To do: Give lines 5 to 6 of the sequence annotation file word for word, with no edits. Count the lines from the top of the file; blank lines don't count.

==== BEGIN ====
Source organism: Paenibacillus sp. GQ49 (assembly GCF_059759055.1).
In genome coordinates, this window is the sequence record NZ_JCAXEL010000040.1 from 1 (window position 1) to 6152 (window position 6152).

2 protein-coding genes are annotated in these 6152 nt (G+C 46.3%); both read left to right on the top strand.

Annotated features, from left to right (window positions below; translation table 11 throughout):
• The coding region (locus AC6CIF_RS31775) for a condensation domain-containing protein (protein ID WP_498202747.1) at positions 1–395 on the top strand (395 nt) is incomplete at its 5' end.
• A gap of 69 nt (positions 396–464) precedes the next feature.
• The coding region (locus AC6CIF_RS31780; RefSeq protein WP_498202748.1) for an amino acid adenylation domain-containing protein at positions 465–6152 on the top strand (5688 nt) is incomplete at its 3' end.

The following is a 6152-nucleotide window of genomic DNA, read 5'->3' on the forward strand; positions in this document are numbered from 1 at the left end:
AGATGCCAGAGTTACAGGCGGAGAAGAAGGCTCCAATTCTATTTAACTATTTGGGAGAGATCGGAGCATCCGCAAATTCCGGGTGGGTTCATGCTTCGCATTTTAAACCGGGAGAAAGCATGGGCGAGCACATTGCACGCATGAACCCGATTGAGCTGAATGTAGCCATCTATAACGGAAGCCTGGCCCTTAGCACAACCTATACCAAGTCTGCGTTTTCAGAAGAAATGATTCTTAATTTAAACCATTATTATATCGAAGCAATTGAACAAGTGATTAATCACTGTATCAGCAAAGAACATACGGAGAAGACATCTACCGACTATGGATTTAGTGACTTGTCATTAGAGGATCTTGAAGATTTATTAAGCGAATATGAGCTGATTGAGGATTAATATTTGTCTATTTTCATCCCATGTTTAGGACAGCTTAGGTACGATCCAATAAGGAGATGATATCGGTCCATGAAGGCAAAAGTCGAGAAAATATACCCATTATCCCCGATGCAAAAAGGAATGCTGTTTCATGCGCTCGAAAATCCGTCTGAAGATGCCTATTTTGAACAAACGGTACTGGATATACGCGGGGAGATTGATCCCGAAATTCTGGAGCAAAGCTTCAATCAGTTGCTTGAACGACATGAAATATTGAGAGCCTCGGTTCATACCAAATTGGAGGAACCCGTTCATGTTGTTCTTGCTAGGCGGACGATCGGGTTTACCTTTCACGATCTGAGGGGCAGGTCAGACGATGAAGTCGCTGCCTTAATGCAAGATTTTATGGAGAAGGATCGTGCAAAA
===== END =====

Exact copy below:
• The coding region (locus AC6CIF_RS31775) for a condensation domain-containing protein (protein ID WP_498202747.1) at positions 1–395 on the top strand (395 nt) is incomplete at its 5' end.
• A gap of 69 nt (positions 396–464) precedes the next feature.